So I picked this one here up on a whim. I knew nothing about L’Artisan Parfumeur and nothing about this perfume. I just thought it sounded interesting. XD This is a bottle of Timbuktu EdT. I smelled it and immediately fell in love. Later on I looked the brand up and it seems this is one of the original niche perfume houses. Timbuktu was released in 2004, perfumer is Bertrand Duchafour. What I have here is the old bottle style. They have recently replaced their bottle design with black glass. Honestly I think this design here is prettier. You can still find old bottles around.
So it’s called Timbuktu, because it was inspired by the perfumer’s travels through Mali. I’ve never been to Mali so I can’t say if it is any way authentic. The packaging lists the notes as: Cardamom, benzoin, karo-karounde, papyrus wood and vetiver.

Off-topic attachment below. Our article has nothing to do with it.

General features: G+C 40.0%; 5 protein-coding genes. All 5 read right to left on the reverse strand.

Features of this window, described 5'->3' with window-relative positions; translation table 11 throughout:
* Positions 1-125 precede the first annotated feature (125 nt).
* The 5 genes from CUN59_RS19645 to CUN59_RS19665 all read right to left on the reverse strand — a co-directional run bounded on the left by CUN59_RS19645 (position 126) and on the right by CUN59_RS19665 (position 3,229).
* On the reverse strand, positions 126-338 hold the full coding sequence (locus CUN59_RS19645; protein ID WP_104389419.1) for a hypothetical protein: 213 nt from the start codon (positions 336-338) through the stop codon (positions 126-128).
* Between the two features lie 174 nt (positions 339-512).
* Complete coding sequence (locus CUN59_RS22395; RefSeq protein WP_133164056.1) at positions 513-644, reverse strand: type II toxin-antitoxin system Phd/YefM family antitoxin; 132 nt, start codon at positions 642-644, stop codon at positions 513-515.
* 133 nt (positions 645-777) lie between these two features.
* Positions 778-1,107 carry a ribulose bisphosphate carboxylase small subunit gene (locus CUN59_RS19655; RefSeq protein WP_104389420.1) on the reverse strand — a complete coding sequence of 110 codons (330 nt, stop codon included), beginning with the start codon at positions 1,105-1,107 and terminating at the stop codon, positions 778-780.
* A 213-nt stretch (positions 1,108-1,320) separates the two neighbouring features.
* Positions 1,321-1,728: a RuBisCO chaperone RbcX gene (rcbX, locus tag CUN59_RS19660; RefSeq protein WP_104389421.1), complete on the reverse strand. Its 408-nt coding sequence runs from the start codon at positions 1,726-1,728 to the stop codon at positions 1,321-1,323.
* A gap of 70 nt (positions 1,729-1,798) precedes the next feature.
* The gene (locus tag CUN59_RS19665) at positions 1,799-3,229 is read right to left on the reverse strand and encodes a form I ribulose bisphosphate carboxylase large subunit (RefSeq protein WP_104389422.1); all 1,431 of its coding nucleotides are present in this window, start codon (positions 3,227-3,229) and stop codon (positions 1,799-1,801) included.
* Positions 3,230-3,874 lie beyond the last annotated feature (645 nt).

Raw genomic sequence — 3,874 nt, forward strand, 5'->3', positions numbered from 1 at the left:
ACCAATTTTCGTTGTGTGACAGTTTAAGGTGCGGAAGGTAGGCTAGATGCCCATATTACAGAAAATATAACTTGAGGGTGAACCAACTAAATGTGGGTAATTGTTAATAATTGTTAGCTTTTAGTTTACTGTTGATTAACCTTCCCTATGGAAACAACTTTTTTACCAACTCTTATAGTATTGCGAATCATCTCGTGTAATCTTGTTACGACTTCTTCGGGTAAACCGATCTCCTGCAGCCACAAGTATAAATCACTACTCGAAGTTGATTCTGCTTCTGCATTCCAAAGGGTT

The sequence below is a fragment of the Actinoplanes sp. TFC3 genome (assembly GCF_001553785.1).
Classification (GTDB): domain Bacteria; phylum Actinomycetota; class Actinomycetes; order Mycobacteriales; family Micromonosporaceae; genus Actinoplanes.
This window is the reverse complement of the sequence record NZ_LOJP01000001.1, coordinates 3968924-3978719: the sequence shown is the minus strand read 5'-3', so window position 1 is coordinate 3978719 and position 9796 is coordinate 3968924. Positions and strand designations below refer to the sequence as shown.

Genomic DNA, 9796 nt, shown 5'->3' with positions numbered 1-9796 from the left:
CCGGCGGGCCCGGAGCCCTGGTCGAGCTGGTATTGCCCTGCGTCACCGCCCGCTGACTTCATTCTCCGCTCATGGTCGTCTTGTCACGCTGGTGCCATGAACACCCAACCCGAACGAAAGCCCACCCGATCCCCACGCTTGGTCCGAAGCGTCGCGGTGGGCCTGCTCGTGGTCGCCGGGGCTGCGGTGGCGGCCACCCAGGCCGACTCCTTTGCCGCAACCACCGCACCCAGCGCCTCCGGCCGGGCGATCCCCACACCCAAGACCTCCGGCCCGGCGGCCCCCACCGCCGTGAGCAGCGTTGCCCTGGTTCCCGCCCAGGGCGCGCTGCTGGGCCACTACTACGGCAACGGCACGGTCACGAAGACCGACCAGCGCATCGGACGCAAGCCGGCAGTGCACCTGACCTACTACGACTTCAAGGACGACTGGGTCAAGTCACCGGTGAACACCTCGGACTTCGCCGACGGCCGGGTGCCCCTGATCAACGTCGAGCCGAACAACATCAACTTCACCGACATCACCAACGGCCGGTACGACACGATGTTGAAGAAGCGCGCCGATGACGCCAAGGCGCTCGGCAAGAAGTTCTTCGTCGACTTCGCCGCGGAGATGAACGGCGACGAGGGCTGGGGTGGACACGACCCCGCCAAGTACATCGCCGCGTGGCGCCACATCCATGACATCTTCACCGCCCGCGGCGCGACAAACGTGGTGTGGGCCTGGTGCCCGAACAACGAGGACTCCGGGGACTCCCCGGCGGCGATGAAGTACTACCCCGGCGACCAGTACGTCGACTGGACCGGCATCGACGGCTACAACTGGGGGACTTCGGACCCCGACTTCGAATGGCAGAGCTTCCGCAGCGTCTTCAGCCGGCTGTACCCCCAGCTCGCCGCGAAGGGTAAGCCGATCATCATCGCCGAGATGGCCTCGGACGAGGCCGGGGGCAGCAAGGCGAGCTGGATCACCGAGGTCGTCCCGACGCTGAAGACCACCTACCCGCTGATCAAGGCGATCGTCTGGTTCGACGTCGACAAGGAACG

Not listed, but to me this smells strongly of frankincense and myrrhe??? The start is spicier than the drydown, so I’ll believe there is cardamom in it, even if I can’t pick it out individually. It’s lightly peppery, too. Later on the spices get quiet and it gets just so incensy to my nose. But I guess I also get the papyrus note. I’ve smelled papyrus before and while that usually dustier, I get it in this perfume. The vetiver is gentle and does not overwhelm the whole thing, as it sometimes happens with vetiver.
You know, to be comepletely honest I didn’t look at the notes list before writing this entry and I’m just so freaked out it does not list frankincense. XD
Well, no matter what is in it, it smells amazing and unusual. It does smell dry, so very dry. I have to be in the mood for it, but I am in the mood frequently. 😉
On my skin it lasts a good ten hours, although it gets close to the skin and soft at the five hour mark. The drydown is a bit sweeter, as the benzoin comes through. But it’s never a sweet perfume.
Absolutely worth a try. This was my very first L’Artisan, but certainly not the last.
List of ingredients.